Nathaniel Stern writes, "The World After Us: Imaging techno-aesthetic futures (Flickr set) is an art exhibition that asks, 'What will — and what can — happen to our gadgets over geological time?' For the last few years, I have been working scientists to artificially age phones and computers in different ways, growing plants and fungi in watches, phones, laptops, and more, and turning phones into ink (via blenders and oils), iMacs into tools (melting down the aluminum, and shaping it into a wrench, hammer, and screwdriver), and otherwise spiking electronic waste onto 12 foot towers and/or 'growing' them (intermingled with botanicals) across 1000 square feet of wall space. Here I want people to think and act differently in and with their media devices, their electronic waste, and the damage it does to create both in the first place."
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Extinction Rebellion's Sinking House is a protest art-installation in the form of a suburban house drowning in the Thames. They launched it early last Sunday.
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Irene Posch and Ebru Kurbak's Embroidered Computer uses historic gold embroidery materials to create relays ("similar to early computers before the invention of semiconductors") that can do computational work according to simple programs; it's installed at the Angewandte Innovation Lab in Vienna.
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Lucas Zanotto's installation EYES uses a clever mix of kinetic techniques to animate the "pupils" of various "eyes," infusing inanimate objects with personality and humor. Read the rest
Redditor/machinist Spdltd was commissioned to create a steampunk, Arduino-powered electromechanical clock that uses a combination of belts, dials and needles arrayed across the wall to tell the time. Read the rest
Zach Coffin's amazing Temple of Gravity installations involve suspending enormous masses of stone and other heavy objects in exquisitely counterbalanced mechanisms that allow people to scramble over them, move them, swing them, and toss them around like playthings, moving tons of mass with pounds of force. Read the rest
Bruce Sterling's short story "The Beachcomber of Novi Kotor" is a monologue by a rogue Montenegran artist-roboticist, delivered at the 85th Venice Biennale, in a world where climate change has made venices out of all the world's low-lying cities, where Montenegro has been plunged into economic collapse by the precipitous departure of the neo-Czarist Russian oligarchs whose tourist trade it depended on. Read the rest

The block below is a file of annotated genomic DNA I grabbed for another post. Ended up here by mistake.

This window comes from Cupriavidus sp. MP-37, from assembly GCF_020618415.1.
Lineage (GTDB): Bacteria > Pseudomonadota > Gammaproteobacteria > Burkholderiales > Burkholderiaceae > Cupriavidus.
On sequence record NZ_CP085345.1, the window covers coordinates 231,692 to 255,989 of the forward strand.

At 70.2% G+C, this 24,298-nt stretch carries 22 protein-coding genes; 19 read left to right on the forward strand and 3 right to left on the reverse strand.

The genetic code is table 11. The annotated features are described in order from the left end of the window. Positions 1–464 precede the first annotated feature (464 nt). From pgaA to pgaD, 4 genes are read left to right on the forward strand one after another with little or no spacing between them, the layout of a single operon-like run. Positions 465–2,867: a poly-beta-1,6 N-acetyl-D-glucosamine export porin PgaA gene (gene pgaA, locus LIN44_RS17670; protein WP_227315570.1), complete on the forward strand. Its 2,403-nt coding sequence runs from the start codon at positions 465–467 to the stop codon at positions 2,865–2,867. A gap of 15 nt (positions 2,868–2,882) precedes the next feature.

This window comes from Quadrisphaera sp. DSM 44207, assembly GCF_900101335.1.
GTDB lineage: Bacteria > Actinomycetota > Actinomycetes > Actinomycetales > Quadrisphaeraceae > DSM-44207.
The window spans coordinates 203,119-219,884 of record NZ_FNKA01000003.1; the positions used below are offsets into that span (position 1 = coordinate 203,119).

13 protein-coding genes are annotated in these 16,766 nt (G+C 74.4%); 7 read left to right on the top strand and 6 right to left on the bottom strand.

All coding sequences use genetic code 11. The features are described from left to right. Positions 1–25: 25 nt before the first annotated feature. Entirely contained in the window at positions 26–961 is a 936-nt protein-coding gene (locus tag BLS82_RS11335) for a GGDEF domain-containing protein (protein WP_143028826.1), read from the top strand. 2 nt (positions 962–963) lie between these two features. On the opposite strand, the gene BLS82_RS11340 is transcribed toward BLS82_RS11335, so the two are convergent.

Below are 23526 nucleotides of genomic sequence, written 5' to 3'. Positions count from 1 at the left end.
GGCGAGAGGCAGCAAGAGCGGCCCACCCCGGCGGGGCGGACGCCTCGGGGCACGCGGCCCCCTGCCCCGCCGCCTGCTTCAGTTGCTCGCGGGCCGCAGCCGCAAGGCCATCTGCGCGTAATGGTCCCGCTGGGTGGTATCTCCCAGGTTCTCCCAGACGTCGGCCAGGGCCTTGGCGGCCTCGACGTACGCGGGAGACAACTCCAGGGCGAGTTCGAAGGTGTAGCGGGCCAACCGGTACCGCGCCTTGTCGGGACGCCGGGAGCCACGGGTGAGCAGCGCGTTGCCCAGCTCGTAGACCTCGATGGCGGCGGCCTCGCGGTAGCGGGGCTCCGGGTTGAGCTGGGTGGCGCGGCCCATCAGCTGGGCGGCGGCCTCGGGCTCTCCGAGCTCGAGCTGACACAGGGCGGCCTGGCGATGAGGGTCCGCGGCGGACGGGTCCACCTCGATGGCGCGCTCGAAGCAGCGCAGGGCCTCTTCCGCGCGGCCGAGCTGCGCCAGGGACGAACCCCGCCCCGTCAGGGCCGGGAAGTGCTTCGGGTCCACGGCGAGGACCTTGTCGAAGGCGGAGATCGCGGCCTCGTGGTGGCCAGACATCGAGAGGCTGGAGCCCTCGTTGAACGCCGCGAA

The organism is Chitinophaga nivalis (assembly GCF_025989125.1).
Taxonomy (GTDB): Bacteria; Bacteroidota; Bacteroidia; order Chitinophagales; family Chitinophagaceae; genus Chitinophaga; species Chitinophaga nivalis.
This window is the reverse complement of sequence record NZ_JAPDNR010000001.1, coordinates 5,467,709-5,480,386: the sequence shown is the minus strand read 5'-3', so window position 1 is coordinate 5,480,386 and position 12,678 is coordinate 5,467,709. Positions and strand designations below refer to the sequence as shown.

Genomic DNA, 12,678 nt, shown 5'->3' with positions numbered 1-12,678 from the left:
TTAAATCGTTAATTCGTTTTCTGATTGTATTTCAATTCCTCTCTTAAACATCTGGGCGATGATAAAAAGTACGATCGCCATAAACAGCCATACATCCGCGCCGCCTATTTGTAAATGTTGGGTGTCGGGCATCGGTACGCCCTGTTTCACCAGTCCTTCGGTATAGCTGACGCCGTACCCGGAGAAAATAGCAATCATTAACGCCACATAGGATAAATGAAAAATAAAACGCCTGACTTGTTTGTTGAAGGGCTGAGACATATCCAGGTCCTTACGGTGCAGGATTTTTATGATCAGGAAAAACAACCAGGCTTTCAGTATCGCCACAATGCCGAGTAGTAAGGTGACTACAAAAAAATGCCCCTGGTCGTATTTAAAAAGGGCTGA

James "New Aesthetics" Bridle (previously) wants to confuse your autonomous vehicle, so he's designed this Autonomous Trap 001, a sequencing scheme with lots of room for growth. Read the rest
Last week, artist Michelle Pred celebrated the anniversary of the Patriot Act by dressing up as an old-timey Pan Am flight attendant (she wore her mother's old Pan Am hat!) and handing out "Official Air Travel Replacement Knives" to people waiting for their bags at SFO (she had 50 knives, but it took more than 50 tries to give them away, as more than half of the people she approached refused to engage with her). Read the rest
Julian Oliver is a playful and media-savvy security researcher; previously, he documented hidden cell-phone towers in bad disguises and produced a hand-grenade shaped "transparency device" that spied on everything going on in the room. Read the rest
Austrian artist Martin Roth created an installation of grass sprouted in worn Persian rugs at the UK's Korean Cultural Centre; the grass sprouts, dies, and ruins the rugs. In between, the room looks and (apparently) smells amazing. Read the rest
Jordan Wolfson's "Female Figure" (2014): a dancing animatronic that wants to help. Read the rest
If you're in New York between now and the 21st of July, you should stop by 266 W. 37th Street — home of The Intergalactic Travel Bureau. This tongue-in-cheek travel agency offers opportunities to sit down and discuss your interstellar dreams with real astrophysicists who can answer questions, offer suggested itineraries, and help you explore the wonders of the Universe. Read the rest